# Probability

*probability*should be a number between 0 and 1, inclusive. But what kind of number? Suppose your favorite actor has a 1 in 3 chance of winning the Oscar for best actor. This can be measured by forming the fraction 1/3. Hence, a

*probability*is a fraction where the top is the number of ways an event can occur and the bottom is the total number of possible events:

**Example:**

*Flipping a coin**Whatâ€™s the probability of getting heads when flipping a coin?*

There is only one way to get heads in a coin toss.

Hence, the top of the probability fraction is 1.

There are two possible results: heads or tails.

Forming the probability fraction gives 1/2.

**Example:**

*Tossing a die**Whatâ€™s the probability of getting a 3 when tossing a die?*

A die (a cube) has six faces, numbered 1 through 6.

There is only one way to get a 3.

Hence, the top of the fraction is 1.

There are 6 possible results: 1, 2, 3, 4, 5, and 6.

Forming the probability fraction gives 1/6.

**Example:**

*Drawing a card from a deck**Whatâ€™s the probability of getting a king when drawing a card from a deck of cards?*

A deck of cards has four kings, so there are 4 ways to get a king.

Hence, the top of the fraction is 4.

There are 52 total cards in a deck.

Forming the probability fraction gives 4/52, which reduces to 1/13.

Hence, there is 1 chance in 13 of getting a king.

**Example:**

*Drawing marbles from a bowl**Whatâ€™s the probability of drawing a blue marble from a bowl containing 4 red marbles, 5 blue marbles, and 5 green marbles?*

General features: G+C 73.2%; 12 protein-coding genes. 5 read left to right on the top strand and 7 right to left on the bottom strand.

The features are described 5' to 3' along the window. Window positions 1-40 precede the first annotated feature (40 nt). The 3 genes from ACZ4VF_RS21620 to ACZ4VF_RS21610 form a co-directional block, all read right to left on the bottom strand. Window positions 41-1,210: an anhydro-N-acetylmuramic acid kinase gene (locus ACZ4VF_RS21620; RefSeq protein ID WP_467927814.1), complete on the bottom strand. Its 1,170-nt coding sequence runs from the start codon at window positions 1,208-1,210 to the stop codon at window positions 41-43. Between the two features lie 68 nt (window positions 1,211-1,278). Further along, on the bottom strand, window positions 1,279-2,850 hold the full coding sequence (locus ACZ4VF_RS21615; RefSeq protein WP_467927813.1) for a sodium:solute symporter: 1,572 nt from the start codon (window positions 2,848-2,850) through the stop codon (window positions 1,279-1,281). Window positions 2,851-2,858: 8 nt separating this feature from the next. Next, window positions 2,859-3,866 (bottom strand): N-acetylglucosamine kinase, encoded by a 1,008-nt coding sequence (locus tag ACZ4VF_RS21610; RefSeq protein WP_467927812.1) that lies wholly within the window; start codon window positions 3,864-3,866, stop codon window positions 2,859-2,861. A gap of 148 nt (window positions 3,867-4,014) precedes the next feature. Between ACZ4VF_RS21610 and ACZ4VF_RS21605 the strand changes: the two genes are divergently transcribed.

There are five ways of drawing a blue marble.

Hence, the top of the fraction is 5.

There are 14 (= 4 + 5 + 5) possible results.

Forming the probability fraction gives 5/14.

**Example:**

*Drawing marbles from a bowl (second drawing)**Whatâ€™s the probability of drawing a red marble from the same bowl, given that the first marble drawn was blue and was not placed back in the bowl?*

There are four ways of drawing a red marble.

Hence, the top of the fraction is 4.

Since the blue marble from the first drawing was not replaced, there are only 4 blue marbles remaining.

Hence, there are 13 (= 4 + 4 + 5) possible results.

Forming the probability fraction gives 4/13.

# Consecutive Probabilities

*independent*events), its probability is also 1/2. Forming the product yields the probability of two heads in a row: .

Whatâ€™s the probability of drawing a blue marble and then a red marble from a bowl containing 4 red marbles, 5 blue marbles, and 5 green marbles? (Assume that the marbles are not replaced after being selected.) As calculated before, there is a 5/14 likelihood of selecting a blue marble first and a 4/13 likelihood of selecting a red marble second. Forming the product yields the probability of a red marble immediately followed by a blue marble: .

These two examples can be generalized into the following rule for calculating consecutive probabilities:

**Note:**To calculate consecutive probabilities, multiply the individual probabilities.